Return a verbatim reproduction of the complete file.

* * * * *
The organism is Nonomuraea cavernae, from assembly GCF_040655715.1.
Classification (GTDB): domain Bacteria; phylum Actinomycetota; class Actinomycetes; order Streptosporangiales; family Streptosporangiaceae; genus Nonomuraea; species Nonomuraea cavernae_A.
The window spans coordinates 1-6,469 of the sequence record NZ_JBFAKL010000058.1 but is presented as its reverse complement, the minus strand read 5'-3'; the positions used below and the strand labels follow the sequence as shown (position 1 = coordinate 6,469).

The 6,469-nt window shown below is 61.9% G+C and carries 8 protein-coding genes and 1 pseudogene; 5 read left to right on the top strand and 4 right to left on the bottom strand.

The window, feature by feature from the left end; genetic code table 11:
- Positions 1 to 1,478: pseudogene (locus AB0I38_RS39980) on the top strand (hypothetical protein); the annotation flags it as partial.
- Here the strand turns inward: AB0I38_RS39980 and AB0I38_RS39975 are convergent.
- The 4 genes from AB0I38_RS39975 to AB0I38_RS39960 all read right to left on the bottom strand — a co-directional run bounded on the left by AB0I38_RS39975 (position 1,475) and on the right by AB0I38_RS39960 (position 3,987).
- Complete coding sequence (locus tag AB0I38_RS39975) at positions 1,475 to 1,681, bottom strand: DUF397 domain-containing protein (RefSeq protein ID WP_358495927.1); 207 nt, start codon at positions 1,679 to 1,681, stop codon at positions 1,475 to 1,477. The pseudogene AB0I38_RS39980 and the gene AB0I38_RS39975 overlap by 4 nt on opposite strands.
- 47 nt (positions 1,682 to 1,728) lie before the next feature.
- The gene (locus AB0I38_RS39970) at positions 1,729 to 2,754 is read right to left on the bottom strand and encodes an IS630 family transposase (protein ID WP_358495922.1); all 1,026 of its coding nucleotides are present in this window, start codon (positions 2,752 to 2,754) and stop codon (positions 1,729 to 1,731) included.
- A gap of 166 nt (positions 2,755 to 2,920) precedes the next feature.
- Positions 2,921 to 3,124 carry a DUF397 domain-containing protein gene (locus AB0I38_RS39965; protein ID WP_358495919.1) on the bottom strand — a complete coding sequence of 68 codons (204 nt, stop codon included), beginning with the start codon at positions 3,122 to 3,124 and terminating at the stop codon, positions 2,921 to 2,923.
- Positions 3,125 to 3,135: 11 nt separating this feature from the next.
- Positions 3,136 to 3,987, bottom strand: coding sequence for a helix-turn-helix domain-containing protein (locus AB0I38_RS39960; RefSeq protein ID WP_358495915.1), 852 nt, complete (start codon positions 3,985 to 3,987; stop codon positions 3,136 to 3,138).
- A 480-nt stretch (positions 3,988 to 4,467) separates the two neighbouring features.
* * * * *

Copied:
The organism is Nonomuraea cavernae, from assembly GCF_040655715.1.
Classification (GTDB): domain Bacteria; phylum Actinomycetota; class Actinomycetes; order Streptosporangiales; family Streptosporangiaceae; genus Nonomuraea; species Nonomuraea cavernae_A.
The window spans coordinates 1-6,469 of the sequence record NZ_JBFAKL010000058.1 but is presented as its reverse complement, the minus strand read 5'-3'; the positions used below and the strand labels follow the sequence as shown (position 1 = coordinate 6,469).

The 6,469-nt window shown below is 61.9% G+C and carries 8 protein-coding genes and 1 pseudogene; 5 read left to right on the top strand and 4 right to left on the bottom strand.

The window, feature by feature from the left end; genetic code table 11:
- Positions 1 to 1,478: pseudogene (locus AB0I38_RS39980) on the top strand (hypothetical protein); the annotation flags it as partial.
- Here the strand turns inward: AB0I38_RS39980 and AB0I38_RS39975 are convergent.
- The 4 genes from AB0I38_RS39975 to AB0I38_RS39960 all read right to left on the bottom strand — a co-directional run bounded on the left by AB0I38_RS39975 (position 1,475) and on the right by AB0I38_RS39960 (position 3,987).
- Complete coding sequence (locus tag AB0I38_RS39975) at positions 1,475 to 1,681, bottom strand: DUF397 domain-containing protein (RefSeq protein ID WP_358495927.1); 207 nt, start codon at positions 1,679 to 1,681, stop codon at positions 1,475 to 1,477. The pseudogene AB0I38_RS39980 and the gene AB0I38_RS39975 overlap by 4 nt on opposite strands.
- 47 nt (positions 1,682 to 1,728) lie before the next feature.
- The gene (locus AB0I38_RS39970) at positions 1,729 to 2,754 is read right to left on the bottom strand and encodes an IS630 family transposase (protein ID WP_358495922.1); all 1,026 of its coding nucleotides are present in this window, start codon (positions 2,752 to 2,754) and stop codon (positions 1,729 to 1,731) included.
- A gap of 166 nt (positions 2,755 to 2,920) precedes the next feature.
- Positions 2,921 to 3,124 carry a DUF397 domain-containing protein gene (locus AB0I38_RS39965; protein ID WP_358495919.1) on the bottom strand — a complete coding sequence of 68 codons (204 nt, stop codon included), beginning with the start codon at positions 3,122 to 3,124 and terminating at the stop codon, positions 2,921 to 2,923.
- Positions 3,125 to 3,135: 11 nt separating this feature from the next.
- Positions 3,136 to 3,987, bottom strand: coding sequence for a helix-turn-helix domain-containing protein (locus AB0I38_RS39960; RefSeq protein ID WP_358495915.1), 852 nt, complete (start codon positions 3,985 to 3,987; stop codon positions 3,136 to 3,138).
- A 480-nt stretch (positions 3,988 to 4,467) separates the two neighbouring features.